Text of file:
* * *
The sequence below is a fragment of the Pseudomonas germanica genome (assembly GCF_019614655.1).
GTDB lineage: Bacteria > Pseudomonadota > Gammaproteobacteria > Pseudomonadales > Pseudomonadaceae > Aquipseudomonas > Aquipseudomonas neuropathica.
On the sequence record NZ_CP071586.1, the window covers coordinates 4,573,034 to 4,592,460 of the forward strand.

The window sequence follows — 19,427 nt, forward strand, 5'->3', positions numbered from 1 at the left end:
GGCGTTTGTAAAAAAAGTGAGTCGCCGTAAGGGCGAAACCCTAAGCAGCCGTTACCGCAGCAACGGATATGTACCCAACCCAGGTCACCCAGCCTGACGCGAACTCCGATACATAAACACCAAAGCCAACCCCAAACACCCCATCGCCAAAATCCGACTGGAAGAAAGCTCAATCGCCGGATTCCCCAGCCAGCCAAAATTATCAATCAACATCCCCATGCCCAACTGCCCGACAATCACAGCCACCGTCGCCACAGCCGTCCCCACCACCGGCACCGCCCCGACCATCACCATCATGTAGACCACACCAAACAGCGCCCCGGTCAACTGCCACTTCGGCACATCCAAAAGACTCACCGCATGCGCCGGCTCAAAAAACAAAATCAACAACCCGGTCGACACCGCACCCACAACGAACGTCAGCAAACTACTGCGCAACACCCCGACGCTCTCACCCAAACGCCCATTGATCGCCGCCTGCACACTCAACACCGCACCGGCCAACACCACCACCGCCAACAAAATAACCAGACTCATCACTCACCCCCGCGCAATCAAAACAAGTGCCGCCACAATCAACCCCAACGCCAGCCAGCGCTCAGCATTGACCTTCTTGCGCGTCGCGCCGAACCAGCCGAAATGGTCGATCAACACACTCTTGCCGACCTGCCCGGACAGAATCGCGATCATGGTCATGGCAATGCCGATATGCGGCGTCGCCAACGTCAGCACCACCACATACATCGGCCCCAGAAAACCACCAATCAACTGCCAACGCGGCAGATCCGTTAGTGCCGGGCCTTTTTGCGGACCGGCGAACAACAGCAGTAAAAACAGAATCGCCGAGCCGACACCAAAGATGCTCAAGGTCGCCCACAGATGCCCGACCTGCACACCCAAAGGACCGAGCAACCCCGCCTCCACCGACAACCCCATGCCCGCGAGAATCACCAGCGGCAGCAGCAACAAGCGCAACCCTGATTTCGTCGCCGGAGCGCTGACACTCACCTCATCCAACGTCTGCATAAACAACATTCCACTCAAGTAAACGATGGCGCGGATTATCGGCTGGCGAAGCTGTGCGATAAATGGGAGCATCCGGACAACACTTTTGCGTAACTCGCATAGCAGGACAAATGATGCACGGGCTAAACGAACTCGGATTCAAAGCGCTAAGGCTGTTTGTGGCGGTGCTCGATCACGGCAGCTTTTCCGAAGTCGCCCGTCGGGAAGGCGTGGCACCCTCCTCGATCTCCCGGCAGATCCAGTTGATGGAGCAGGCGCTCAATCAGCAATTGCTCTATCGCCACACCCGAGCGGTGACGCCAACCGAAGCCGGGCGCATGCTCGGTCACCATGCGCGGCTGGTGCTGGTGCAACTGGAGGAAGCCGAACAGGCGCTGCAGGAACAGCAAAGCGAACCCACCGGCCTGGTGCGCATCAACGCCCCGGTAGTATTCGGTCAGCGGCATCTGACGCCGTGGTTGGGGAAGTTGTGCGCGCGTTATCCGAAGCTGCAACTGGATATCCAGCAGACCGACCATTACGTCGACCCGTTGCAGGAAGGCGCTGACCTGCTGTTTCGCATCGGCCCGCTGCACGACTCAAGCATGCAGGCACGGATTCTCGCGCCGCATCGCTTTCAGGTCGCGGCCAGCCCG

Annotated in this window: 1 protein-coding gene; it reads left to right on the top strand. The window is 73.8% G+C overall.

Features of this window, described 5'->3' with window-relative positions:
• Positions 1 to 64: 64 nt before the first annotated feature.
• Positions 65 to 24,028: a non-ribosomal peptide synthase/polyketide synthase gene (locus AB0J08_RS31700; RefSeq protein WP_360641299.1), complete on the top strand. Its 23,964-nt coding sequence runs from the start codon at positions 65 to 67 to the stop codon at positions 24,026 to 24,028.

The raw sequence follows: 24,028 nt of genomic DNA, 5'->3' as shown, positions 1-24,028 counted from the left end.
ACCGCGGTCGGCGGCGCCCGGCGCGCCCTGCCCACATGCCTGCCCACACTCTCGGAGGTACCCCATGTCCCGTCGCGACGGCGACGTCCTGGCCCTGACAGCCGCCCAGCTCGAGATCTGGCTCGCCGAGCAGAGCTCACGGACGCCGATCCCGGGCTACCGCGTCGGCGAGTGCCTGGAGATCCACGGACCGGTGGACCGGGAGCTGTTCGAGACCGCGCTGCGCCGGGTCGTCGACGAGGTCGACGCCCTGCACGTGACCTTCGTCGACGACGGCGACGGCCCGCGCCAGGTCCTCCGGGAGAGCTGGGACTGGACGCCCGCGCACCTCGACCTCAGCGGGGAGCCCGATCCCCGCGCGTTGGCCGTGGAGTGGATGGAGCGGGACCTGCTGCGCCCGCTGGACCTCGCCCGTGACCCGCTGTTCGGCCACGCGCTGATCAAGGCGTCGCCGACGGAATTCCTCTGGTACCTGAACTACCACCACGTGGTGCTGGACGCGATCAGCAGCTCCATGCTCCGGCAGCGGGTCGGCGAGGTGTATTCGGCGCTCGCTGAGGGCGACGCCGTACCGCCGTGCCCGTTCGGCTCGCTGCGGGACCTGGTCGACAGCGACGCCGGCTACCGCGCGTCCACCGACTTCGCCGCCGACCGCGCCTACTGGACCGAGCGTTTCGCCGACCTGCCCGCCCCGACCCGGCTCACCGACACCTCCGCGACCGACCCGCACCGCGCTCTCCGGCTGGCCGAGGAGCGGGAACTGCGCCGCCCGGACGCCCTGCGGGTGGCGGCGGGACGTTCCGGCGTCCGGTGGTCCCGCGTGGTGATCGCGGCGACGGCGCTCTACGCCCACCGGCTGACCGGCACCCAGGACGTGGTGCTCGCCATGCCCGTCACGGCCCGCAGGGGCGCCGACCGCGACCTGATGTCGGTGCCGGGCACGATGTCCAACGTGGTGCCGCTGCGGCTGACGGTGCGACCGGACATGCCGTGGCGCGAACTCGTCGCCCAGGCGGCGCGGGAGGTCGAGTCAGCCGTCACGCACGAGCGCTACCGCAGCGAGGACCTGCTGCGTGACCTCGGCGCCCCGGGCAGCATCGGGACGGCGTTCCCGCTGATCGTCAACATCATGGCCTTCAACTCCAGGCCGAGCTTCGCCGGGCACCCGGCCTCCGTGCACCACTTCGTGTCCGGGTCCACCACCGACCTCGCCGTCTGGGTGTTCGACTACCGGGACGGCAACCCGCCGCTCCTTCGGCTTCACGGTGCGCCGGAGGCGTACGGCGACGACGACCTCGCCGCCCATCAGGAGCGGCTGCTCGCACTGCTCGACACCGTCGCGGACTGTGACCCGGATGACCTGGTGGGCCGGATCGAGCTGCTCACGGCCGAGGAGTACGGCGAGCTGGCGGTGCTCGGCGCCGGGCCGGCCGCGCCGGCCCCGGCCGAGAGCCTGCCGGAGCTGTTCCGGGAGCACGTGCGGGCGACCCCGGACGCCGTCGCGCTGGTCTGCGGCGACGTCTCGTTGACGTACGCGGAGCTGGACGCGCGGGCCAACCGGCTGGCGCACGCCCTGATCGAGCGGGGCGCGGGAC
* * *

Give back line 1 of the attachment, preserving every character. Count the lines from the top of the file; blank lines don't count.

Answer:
The sequence below is a fragment of the Pseudomonas germanica genome (assembly GCF_019614655.1).